Twenty-five years ago this weekend, Mississippians by the thousands traveled to Lexington, Ky. Most wore maroon. They were there for a basketball tournament that turned into a wild celebration.
The Mississippi State Bulldogs, coached by Richard Williams, were decided underdogs against first UConn and then Cincinnati in the NCAA Tournaments Sweet 16. The ‘Dogs needed to beat both in order to become the first Mississippi men’s basketball team in history to reach the NCAA Final Four. A quarter century later, they remain the only Mississippi team that has.
Today’s column will consist of memories of that special weekend in Magnolia State sports history. There are so many, beginning with this one: Williams went head to head, clipboard to clipboard with college coaching superstars Jim Calhoun and Bob Huggins — and out-coached them both.
The specifics: State first defeated UConn and Ray Allen, their All-American guard, 60-55 behind a spectacular shooting performance by Darryl Wilson. Then, State out-fought Cincinnati 73-63 in the South Regional final.
- The Bulldogs were 8.5-point underdogs to UConn, which had won 32 of 34 games and had lived in the top five of national polls all season long. Allen, who would go on to score 24,000 points in the NBA, was a leading candidate for National Player of the Year. The Huskies scarcely knew what hit them. Both Allen and State’s Wilson made nine field goals. But Allen needed 25 shots to make his nine. Wilson took only 14 shots. At halftime, after Wilson had swished five 3-pointers, one New York writer made his way down to where we Mississippians were sitting at the press table. “Who is this guy Wilson?” he asked. “I’ve never heard of him. Where’d he come from? Does he ever miss?”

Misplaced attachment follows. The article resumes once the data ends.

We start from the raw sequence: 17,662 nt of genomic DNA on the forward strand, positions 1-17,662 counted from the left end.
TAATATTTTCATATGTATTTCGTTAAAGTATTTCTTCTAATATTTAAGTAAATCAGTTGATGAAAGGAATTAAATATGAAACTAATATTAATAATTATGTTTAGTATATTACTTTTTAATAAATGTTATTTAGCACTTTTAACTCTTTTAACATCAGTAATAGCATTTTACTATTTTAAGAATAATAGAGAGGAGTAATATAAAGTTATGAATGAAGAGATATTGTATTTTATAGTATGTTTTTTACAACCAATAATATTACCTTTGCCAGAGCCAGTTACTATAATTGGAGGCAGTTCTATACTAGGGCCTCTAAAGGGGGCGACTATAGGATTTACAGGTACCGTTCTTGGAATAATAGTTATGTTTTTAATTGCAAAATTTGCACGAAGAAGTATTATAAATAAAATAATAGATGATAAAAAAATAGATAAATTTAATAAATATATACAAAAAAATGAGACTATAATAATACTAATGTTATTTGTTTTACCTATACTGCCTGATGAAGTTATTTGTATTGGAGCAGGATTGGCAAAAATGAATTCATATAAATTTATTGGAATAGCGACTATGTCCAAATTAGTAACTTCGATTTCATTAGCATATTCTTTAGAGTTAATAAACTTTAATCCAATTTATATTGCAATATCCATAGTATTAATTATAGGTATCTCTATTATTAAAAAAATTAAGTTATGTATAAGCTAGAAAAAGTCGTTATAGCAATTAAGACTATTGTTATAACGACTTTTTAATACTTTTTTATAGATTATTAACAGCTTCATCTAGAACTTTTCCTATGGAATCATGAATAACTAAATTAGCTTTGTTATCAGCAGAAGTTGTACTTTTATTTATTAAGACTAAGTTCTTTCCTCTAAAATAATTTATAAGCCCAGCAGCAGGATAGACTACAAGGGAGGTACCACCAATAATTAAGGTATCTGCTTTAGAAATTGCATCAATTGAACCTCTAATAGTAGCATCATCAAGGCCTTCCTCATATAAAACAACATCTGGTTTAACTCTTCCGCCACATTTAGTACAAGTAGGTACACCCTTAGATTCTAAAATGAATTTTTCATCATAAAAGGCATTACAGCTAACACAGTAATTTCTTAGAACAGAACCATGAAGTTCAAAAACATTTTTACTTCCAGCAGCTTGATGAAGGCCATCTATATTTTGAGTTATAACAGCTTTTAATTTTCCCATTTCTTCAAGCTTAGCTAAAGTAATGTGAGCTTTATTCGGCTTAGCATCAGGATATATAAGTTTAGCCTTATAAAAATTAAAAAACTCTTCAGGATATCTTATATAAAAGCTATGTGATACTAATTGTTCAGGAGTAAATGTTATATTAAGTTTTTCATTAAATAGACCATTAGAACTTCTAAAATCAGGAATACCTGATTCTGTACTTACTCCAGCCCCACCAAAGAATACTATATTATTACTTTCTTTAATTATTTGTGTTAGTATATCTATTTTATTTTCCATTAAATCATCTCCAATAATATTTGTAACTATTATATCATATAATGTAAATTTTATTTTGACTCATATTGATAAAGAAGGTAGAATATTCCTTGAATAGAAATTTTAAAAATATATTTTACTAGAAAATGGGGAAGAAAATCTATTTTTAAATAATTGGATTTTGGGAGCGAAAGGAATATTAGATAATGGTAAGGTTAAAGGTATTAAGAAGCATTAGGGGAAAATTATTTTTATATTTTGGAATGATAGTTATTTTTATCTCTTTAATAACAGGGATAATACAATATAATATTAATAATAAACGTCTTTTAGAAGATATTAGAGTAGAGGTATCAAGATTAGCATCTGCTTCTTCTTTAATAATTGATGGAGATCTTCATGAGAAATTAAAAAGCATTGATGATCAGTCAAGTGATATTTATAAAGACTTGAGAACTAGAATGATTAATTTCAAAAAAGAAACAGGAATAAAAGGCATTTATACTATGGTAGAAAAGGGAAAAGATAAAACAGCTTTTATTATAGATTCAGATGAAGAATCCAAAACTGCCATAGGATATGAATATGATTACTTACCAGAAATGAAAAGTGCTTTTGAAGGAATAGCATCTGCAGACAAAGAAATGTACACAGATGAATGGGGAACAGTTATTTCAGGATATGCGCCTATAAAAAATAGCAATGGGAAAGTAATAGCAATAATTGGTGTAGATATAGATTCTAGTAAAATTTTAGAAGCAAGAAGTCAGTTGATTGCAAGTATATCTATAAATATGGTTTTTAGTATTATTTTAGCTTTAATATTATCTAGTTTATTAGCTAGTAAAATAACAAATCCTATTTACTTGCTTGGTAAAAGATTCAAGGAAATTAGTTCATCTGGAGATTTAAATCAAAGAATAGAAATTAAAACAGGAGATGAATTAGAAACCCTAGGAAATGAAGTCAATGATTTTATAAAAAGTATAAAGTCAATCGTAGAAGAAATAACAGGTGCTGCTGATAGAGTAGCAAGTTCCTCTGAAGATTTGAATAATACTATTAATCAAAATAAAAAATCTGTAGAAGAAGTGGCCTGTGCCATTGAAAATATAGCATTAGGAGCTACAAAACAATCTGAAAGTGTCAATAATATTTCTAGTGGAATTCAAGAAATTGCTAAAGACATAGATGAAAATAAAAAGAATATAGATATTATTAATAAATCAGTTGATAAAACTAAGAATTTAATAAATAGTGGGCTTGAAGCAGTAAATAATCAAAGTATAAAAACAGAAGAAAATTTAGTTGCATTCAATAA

- So many of Wilson’s open shots came off bruising screens set by Russell “Big Country” Walters, who surely made ice packs a popular item in the Huskies’ locker room. Asked about all those picks in the locker room afterward, Walters said this: “That’s my job to get Darryl open. I did my job tonight. When he hits that open jumper, that’s when I get my satisfaction. That’s my role, and I realize that.”
- Wilson was a great shooter; I mean, a great shooter. He was not a great interview. He avoided microphones like wasps. And when cornered by reporters, he never used 10 words when one would do. In contrast, Wilson’s teammate, Dontae’ Jones, loved microphones and cameras almost as much as he loved to play basketball. Jones overheard my post-game interview with Wilson and took over for his buddy. “Man, when Darryl had the ball tonight the basket was as big as a hula hoop,” Jones said. “When he shot it, man, that ball was going down.”
- Williams, the Pearl native and former volunteer junior high coach in Natchez, was irritated and prickly much of that weekend in Lexington. That was mostly because he felt his team, a No. 5 seed even after defeating No. 1 Kentucky for the SEC Tournament championship, had been under-valued on a national scale. Someone asked him at the post-game press conference if he was surprised that his team dominated UConn early and never once trailed in the game. Williams glared at the reporter for what seemed like several seconds. “No,” he finally answered.